Pad Man: R Balki does justice to a topic as serious as menstrual hygiene

Pad Man is a landmark in Indian films in the sense that none of the mainstream films has ever mentioned periods before, leave aside an entire film focused on it

Photo courtesy: social media
Photo courtesy: social media

Pragati Saxena & Supriya Nidhi

Pad Man, a commercial film on menstrual hygiene, is a landmark in Indian films. None of the mainstream films have ever mentioned periods before, leave aside an entire film focused on it.

The film is based on the real-life story of Arunachalam Muruganantham, who invented a machine for producing low-cost, environment friendly sanitary napkins, which is a revolutionary invention for providing those Indian rural women with hygienic napkins, who are forced by poverty to use dirty clothes and even grass and leaves for the purpose.

The film’s promotional campaign has already made the term menstrual hygiene popular in Indian social media. Nevertheless, this campaign makes us wonder, why waste so many napkins in promoting a film when you can really help a lot of women by distributing them free of cost!

Akshay Kumar portrays the character of Lakshmi, a welder who is deeply in love with his wife Gayatri. He is upset when he sees his wife using dirty rags as napkins during her periods and embarks on a challenging journey of inventing a sanitary napkin vending machine. There are many social blocks he comes across—the block of ‘sharm’ (embarrassment), when his beautiful wife says that women in India ‘prefer to die of disease, instead of a shame’; of the taboos related to menstruation; of the sexist attitude of men towards this biological phenomenon; of woman’s own lackadaisical attitude towards it when his own wife does not buy a ₹55 napkin to save money but has no qualms in spending ₹51 in a temple. He finally succeeds in his mission and his wife and a woman friend Pari (Sonam Kapoor) help in spreading his message and the napkins.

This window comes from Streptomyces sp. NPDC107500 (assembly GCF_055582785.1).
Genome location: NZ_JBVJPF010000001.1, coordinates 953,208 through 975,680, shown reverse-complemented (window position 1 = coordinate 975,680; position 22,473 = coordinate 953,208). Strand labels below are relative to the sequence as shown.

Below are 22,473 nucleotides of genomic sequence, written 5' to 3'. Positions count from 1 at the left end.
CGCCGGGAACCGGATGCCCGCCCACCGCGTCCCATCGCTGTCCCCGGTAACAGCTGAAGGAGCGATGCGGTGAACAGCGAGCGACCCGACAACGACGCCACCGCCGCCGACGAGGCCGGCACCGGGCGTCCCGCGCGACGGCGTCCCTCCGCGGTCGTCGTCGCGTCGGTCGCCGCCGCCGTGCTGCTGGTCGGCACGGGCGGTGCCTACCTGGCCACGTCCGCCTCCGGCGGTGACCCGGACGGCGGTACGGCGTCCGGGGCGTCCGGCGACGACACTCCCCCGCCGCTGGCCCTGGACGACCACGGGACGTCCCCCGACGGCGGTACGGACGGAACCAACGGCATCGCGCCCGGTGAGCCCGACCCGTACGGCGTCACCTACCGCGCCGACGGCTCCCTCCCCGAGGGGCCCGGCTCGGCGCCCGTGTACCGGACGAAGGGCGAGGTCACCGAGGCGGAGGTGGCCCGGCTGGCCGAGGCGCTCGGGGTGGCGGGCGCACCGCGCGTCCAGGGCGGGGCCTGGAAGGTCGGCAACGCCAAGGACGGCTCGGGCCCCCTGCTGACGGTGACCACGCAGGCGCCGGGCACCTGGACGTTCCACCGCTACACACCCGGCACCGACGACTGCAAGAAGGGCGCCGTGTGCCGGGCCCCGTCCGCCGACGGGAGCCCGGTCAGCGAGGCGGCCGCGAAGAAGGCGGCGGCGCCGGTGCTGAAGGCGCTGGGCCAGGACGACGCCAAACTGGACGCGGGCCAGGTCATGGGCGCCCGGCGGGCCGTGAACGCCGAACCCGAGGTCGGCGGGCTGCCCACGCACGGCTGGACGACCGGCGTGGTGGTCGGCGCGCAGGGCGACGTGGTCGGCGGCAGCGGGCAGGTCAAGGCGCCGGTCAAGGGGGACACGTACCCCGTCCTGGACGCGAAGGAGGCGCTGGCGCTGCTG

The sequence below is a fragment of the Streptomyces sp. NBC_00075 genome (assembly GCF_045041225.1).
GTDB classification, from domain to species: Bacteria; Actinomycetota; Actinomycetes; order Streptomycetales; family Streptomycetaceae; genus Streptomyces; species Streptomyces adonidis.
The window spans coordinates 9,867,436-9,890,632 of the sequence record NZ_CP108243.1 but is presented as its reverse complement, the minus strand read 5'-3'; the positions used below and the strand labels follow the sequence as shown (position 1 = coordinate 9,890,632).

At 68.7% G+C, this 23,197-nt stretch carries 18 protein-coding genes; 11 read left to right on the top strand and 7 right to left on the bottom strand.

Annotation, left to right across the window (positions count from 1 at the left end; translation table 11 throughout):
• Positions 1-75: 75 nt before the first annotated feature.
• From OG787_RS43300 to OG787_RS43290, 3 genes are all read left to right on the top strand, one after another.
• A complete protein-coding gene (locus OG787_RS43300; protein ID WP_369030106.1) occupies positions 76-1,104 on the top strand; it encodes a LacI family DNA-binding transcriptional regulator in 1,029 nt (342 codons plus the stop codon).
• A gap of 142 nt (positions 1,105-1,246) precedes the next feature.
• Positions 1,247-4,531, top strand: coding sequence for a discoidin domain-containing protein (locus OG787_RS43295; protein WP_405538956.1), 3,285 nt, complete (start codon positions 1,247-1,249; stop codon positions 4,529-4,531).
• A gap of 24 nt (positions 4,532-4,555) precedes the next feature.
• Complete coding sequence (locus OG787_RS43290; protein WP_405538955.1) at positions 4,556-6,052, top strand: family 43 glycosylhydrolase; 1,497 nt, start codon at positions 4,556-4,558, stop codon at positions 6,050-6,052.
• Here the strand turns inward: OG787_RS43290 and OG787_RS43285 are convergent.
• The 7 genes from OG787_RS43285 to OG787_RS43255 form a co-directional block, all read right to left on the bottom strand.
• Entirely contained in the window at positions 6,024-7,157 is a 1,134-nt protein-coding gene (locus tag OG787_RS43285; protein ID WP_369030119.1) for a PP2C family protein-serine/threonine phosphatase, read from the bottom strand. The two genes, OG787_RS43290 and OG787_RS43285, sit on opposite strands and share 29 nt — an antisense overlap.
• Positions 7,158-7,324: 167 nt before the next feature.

The film also talks about women’s empowerment and making women self-dependent through small incidents.

For example, Lakshmi helps a victim of domestic violence in becoming self-dependent. As a whole, the film looks beautiful because of its excellent cinematography which adds charm to the message it carries.

Of late, Akshay has started doing socially relevant films and has earned both praise and money. But his character in Pad Man also has some very apparent shades of his character in Toilet: Ek Prem Katha, and at these times the portrayal seems to be lacking in originality. He has an impressive screen presence, of course, but it would be better if he starts pairing with a little older actresses. Radhika Apte is excellent in the wife’s role. Sonam Kapoor(Pari) doesn’t do anything worth mentioning as an MBA student-turned-social worker who helps Akshay in his mission. The abrupt kiss and unnecessary romantic sub-plot between Lakshmi and Pari does not work at all.

The film belongs to Akshay Kumar. As an actor, he has matured, and the story too belongs to him only. The noble intention of the film is worth praising. It is a bold effort by Bollywood industry to take up the subject for a commercial film. Besides being entertaining, the film should be watched for its intentions.

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Published: 09 Feb 2018, 6:03 PM